Worst day of Ebola outbreak in Democratic Republic of Congo as 27 new cases of killer virus are confirmed in just 24 hours
- Some 126 new cases occurred last week; beating the past record of 110
- Ongoing Ebola outbreak is the second worst in history, with 957 fatalities to date
- Transmission sped up due to repeated military attacks and a mistrust of doctors
The Democratic Republic of Congo (DRC) has experienced its worst day so far in the ongoing Ebola outbreak, figures reveal.
A record-breaking 27 new confirmed cases were registered on Sunday, raising last week’s total to 126, the DRC’s health ministry has said.
This is the highest daily toll since 18 cases of the killer virus were recorded on April 10. The epidemic began nine months ago.
The ongoing Ebola outbreak is the second worst in the DRC’s history, with 957 feared dead to date.
The virus is rapidly spreading across the east of the country, with its transmission being sped up due to repeated military attacks and a mistrust of doctors.
The Democratic Republic of Congo’s ongoing Ebola outbreak has seen 1,466 cases and 957 deaths since it was declared in August. This makes it the second worst in history
An Ebola health worker is seen at a treatment center in Beni, eastern Congo, on April 16
A total of 1,466 confirmed and probable Ebola cases have struck the DRC since August, according to the Ministry of Health DRC.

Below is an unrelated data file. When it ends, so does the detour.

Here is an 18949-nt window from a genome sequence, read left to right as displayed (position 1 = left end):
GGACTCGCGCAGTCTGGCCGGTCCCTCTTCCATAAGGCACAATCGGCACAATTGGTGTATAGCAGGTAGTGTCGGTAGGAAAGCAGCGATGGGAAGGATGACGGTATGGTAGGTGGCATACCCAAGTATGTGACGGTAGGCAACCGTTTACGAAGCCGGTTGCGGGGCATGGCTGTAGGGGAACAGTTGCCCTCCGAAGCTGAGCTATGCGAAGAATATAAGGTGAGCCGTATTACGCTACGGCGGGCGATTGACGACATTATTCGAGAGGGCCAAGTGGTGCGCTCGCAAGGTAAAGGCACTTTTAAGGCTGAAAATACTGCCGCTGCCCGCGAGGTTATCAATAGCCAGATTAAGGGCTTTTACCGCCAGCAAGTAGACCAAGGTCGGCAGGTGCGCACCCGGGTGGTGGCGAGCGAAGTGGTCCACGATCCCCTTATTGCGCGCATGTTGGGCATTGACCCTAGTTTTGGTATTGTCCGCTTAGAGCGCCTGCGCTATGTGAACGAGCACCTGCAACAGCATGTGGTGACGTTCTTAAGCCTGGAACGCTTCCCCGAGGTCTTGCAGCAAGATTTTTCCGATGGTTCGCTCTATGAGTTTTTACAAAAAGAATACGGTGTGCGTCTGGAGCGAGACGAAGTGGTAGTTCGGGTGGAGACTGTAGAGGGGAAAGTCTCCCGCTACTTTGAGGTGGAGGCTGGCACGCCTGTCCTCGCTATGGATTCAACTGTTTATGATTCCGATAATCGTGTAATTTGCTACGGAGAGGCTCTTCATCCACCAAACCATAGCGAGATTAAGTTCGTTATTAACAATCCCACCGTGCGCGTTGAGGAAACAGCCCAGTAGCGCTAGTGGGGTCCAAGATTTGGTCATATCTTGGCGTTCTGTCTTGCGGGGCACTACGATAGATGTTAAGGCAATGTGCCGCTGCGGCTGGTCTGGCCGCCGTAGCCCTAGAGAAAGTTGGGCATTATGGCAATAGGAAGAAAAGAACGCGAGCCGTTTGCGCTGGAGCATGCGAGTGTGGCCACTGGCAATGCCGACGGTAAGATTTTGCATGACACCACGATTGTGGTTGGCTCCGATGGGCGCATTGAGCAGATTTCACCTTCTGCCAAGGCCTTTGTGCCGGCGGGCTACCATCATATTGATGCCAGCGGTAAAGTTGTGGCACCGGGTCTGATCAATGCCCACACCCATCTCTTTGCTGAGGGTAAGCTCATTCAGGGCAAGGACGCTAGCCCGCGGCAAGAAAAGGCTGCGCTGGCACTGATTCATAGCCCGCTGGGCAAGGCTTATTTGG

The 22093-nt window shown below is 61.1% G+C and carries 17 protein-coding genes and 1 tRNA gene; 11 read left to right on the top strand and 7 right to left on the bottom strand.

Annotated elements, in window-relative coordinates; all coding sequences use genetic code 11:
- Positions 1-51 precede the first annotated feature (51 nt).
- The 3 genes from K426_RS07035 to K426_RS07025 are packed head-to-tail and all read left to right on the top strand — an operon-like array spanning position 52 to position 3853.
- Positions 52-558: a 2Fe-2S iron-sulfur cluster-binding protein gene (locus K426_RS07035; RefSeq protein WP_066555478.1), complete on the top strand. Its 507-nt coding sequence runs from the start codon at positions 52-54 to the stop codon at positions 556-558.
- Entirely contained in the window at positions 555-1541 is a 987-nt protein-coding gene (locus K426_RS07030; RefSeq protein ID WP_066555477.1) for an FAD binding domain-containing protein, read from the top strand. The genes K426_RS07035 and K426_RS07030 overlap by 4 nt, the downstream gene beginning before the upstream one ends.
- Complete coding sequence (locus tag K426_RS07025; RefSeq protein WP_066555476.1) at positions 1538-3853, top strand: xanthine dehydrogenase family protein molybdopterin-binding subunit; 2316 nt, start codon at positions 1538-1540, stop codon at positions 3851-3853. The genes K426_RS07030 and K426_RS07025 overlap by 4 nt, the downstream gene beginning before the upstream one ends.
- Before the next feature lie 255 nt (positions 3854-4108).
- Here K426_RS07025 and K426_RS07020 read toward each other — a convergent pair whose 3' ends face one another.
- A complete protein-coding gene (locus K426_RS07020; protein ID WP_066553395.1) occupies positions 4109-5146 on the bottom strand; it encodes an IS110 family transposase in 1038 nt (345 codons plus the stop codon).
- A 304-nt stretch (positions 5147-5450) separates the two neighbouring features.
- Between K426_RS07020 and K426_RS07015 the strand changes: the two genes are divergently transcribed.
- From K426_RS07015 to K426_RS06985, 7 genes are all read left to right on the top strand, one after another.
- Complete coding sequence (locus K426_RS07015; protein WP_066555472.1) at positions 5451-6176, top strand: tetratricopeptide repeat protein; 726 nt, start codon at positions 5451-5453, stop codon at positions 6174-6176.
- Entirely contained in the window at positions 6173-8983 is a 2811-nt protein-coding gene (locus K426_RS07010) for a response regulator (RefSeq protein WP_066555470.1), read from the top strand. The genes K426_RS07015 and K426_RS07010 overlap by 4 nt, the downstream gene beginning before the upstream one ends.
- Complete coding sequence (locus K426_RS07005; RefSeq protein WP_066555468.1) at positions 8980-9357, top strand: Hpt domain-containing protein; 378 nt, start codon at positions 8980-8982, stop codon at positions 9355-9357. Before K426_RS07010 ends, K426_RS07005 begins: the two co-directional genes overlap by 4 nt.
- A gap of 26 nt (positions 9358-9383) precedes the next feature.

The outbreak is most severe in the country’s eastern provinces of North Kivu and Ituri, where at least 891 people have died and an additional 500 have been infected to date, Reuters reported.
The disease has been made worse by armed militiamen, who reportedly believe Ebola is a conspiracy against them. As a result, they have repeatedly attacked health workers who are trying to fight the deadly virus.
A resident of Cameroon was even killed earlier this month while working as a senior epidemiologist for the World Health Organization in Butembo, in the east of the DRC.
The military prosecutor’s office believe they have captured the killers’ ringleader, who they think belongs to the armed group Patriotic Union for the Liberation of Congo.
Doctors fighting to save the lives of Ebola sufferers have threatened to strike if health workers continue to be attacked in the African nation.
The east of the DRC is a highly volatile region, with dozens of active militia. Many distrust the Government’s efforts to contain Ebola and falsely believe foreigners have brought the virus to the area.
The latest Ebola outbreak is the tenth the DRC has experienced since the virus was discovered in 1976 and is second only in severity to the devastating epidemic in West Africa in 2014.
The UN said last week this outbreak is of ‘deep concern’ but argued it is not a global emergency.
However, a top Red Cross official said he was ‘more concerned than I have ever been’ about the potential of Ebola spreading to other regions.
Emanuele Capobianco, head of health and care at the International Federation of Red Cross and Red Crescent Societies, cited Congolese health ministry data showing 40 new cases occurred over two days a few weeks ago.
He called that rate unprecedented in this outbreak.